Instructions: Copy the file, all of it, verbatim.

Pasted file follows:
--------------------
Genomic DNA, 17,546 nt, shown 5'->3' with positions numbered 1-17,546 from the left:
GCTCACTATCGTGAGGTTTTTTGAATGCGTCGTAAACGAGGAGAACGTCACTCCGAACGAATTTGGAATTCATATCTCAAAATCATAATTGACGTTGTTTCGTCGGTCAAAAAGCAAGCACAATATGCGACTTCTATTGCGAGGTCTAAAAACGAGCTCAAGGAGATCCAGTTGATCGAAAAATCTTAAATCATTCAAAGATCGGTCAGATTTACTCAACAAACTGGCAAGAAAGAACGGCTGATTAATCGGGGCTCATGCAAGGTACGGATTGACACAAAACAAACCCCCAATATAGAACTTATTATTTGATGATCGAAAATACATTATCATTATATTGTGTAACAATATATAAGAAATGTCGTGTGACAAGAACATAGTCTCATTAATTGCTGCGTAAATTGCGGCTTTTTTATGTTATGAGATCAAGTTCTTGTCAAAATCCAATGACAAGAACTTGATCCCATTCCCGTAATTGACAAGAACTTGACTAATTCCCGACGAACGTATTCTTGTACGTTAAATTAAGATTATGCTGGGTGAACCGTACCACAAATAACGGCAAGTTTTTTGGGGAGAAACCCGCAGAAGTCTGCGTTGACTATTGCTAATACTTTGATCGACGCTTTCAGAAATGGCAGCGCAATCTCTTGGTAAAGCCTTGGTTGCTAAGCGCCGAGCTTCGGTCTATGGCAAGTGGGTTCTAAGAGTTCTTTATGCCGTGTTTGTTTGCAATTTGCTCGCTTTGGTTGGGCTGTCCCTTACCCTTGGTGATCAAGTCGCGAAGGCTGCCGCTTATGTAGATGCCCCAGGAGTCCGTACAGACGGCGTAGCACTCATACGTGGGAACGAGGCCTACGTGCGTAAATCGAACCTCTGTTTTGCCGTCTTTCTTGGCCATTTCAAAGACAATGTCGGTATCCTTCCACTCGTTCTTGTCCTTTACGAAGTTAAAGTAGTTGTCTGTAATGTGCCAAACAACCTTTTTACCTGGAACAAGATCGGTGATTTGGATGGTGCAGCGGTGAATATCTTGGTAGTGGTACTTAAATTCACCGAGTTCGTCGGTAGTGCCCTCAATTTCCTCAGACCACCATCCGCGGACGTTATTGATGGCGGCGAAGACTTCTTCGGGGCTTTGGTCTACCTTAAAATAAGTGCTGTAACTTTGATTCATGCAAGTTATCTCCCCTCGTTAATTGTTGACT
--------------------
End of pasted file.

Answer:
Genomic DNA, 17,546 nt, shown 5'->3' with positions numbered 1-17,546 from the left:
GCTCACTATCGTGAGGTTTTTTGAATGCGTCGTAAACGAGGAGAACGTCACTCCGAACGAATTTGGAATTCATATCTCAAAATCATAATTGACGTTGTTTCGTCGGTCAAAAAGCAAGCACAATATGCGACTTCTATTGCGAGGTCTAAAAACGAGCTCAAGGAGATCCAGTTGATCGAAAAATCTTAAATCATTCAAAGATCGGTCAGATTTACTCAACAAACTGGCAAGAAAGAACGGCTGATTAATCGGGGCTCATGCAAGGTACGGATTGACACAAAACAAACCCCCAATATAGAACTTATTATTTGATGATCGAAAATACATTATCATTATATTGTGTAACAATATATAAGAAATGTCGTGTGACAAGAACATAGTCTCATTAATTGCTGCGTAAATTGCGGCTTTTTTATGTTATGAGATCAAGTTCTTGTCAAAATCCAATGACAAGAACTTGATCCCATTCCCGTAATTGACAAGAACTTGACTAATTCCCGACGAACGTATTCTTGTACGTTAAATTAAGATTATGCTGGGTGAACCGTACCACAAATAACGGCAAGTTTTTTGGGGAGAAACCCGCAGAAGTCTGCGTTGACTATTGCTAATACTTTGATCGACGCTTTCAGAAATGGCAGCGCAATCTCTTGGTAAAGCCTTGGTTGCTAAGCGCCGAGCTTCGGTCTATGGCAAGTGGGTTCTAAGAGTTCTTTATGCCGTGTTTGTTTGCAATTTGCTCGCTTTGGTTGGGCTGTCCCTTACCCTTGGTGATCAAGTCGCGAAGGCTGCCGCTTATGTAGATGCCCCAGGAGTCCGTACAGACGGCGTAGCACTCATACGTGGGAACGAGGCCTACGTGCGTAAATCGAACCTCTGTTTTGCCGTCTTTCTTGGCCATTTCAAAGACAATGTCGGTATCCTTCCACTCGTTCTTGTCCTTTACGAAGTTAAAGTAGTTGTCTGTAATGTGCCAAACAACCTTTTTACCTGGAACAAGATCGGTGATTTGGATGGTGCAGCGGTGAATATCTTGGTAGTGGTACTTAAATTCACCGAGTTCGTCGGTAGTGCCCTCAATTTCCTCAGACCACCATCCGCGGACGTTATTGATGGCGGCGAAGACTTCTTCGGGGCTTTGGTCTACCTTAAAATAAGTGCTGTAACTTTGATTCATGCAAGTTATCTCCCCTCGTTAATTGTTGACT